mechanical butterflies circling above the floor.

From there to a shore, a storm,
and a sinking ship. It's just a model,
It'll be put back together, but right
now floating in brine, you can see
it was just glue, balsa wood, pretty
flimsy for such a reputation.... We,
I walk out, down the beach
in smog's light at night.

May 11, 2005

Quartier des Voleurs

The quartier des voleurs is on the edge of town, along the road to Azrou. It's called that because the absentee landlords are thought to be dons of drugs and prostitution. The streets are undone, potholed and rough. But the houses are new. All have the architectural signature of the town, the sloping red roof, the black rod iron bars on all windows. But already many houses are coming apart. Under sills, along the corners of buildings, around doors, you'll notice the paint is cracking. Here and there a cinderblock has collapsed in a wall under construction. Occasionally, a balcony falls off from an upper story. Or, so I'm told.

The other day I stopped in to see N. who lives in a second story apartment looking out toward the soccer stadium. Her sometime lover is a policeman in the town. Her lover is not educated, and certainly not respected. He has an obscure past, to match his sunken eyes and hollow cheeks. His smile is ghastly; there's no other word. But nobody knows the inside of the town like he does and N demands he tell her everything. They know all the scandals. This is why I visit them. Who is sleeping with whom; who accepts money under the table; the sexual harrassment charges against the vice president at the university. They know which rumors are true and which are false. They can tell you what the cleaning ladies say about the wretched conditions they work in at the local charity, which is supposed to help people like the maids.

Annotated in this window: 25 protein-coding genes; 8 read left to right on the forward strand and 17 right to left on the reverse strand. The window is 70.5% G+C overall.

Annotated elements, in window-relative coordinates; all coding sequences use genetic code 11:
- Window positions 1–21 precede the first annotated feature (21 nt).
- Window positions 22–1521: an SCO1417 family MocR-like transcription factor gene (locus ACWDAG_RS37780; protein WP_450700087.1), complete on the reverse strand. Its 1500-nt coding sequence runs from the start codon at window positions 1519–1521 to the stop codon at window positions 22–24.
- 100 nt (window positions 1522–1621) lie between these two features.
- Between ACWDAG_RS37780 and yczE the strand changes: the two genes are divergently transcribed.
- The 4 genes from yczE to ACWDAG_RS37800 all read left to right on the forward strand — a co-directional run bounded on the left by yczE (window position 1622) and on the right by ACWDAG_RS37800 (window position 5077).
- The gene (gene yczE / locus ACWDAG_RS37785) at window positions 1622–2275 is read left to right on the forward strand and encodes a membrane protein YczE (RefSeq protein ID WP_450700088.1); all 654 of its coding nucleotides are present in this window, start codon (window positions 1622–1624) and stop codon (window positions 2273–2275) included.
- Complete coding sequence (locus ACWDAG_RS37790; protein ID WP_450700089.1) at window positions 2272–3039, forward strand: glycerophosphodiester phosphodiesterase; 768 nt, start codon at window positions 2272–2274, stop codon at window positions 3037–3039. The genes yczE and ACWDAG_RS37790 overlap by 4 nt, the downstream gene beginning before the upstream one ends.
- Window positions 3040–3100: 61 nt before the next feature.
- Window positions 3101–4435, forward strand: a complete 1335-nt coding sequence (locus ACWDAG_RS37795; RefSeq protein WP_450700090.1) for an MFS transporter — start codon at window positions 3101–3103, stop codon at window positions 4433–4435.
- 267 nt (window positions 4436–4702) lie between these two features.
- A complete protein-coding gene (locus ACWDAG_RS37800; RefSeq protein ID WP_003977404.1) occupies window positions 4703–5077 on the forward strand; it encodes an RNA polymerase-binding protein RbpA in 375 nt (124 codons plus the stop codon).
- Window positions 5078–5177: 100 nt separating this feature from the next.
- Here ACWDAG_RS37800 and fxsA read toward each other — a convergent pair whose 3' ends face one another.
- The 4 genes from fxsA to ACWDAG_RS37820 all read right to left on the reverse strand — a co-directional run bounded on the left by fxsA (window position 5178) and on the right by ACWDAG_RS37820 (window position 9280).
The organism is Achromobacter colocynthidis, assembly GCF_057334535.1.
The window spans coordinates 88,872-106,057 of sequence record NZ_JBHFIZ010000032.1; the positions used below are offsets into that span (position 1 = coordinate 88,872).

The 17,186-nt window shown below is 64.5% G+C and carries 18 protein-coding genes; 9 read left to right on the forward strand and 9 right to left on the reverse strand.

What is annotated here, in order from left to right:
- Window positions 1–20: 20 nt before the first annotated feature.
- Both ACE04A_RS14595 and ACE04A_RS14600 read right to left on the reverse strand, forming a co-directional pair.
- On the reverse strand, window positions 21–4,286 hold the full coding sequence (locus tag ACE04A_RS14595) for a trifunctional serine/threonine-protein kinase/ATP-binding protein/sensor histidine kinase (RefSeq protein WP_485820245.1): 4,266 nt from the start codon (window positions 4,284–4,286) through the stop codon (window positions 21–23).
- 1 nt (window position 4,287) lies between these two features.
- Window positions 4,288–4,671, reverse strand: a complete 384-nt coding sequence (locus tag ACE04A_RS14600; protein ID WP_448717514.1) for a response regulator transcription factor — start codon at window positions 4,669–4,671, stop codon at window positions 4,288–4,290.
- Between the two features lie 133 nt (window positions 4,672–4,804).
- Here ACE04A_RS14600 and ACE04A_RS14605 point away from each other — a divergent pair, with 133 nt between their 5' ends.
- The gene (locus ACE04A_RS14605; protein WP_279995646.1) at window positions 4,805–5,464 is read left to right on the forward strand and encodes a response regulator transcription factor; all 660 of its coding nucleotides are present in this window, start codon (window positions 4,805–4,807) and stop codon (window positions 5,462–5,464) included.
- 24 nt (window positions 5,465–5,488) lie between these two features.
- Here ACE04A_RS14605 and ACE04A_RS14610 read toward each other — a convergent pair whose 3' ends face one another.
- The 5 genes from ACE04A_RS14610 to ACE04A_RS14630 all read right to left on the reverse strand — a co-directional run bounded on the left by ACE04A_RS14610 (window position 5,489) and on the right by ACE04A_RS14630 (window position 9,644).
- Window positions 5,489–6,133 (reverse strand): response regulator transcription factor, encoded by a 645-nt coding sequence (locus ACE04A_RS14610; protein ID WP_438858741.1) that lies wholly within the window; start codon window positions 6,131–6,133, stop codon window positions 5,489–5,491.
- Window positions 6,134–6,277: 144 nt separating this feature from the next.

"Everything here is fascade," N is always saying. She lectures on business subjects at the university.

When I arrive, she is reading Reading Lolita in Teheran. She lying on the couch. She's wearing shorts and a halter top and no bra. There's a movie on the television playing in the background. What's new? I ask.

Did you know the university is accused of being a hideout and a training ground for evangelicals?

I hadn't heard that.

It's true. There's a newspaper saying the university is a hotbed for evangelicas.


Of course, she says. But now the story is spreading. How hard will it be for them get students now?

Just then her guard arrives. He looks worn and his uniform is dirty. "You're late," N says, watching me closely. "I was expecting you an hour ago."

A. looks at us briefly and takes off his cap, undoes his white holster, which has no gun.

We had to put up a roadblock.

Why, asks N.

No one knows what is it.

Perhaps, the king is coming, N says to me and then to A: Makes us some mint tea, will you? The way you do....

The policeman disappears.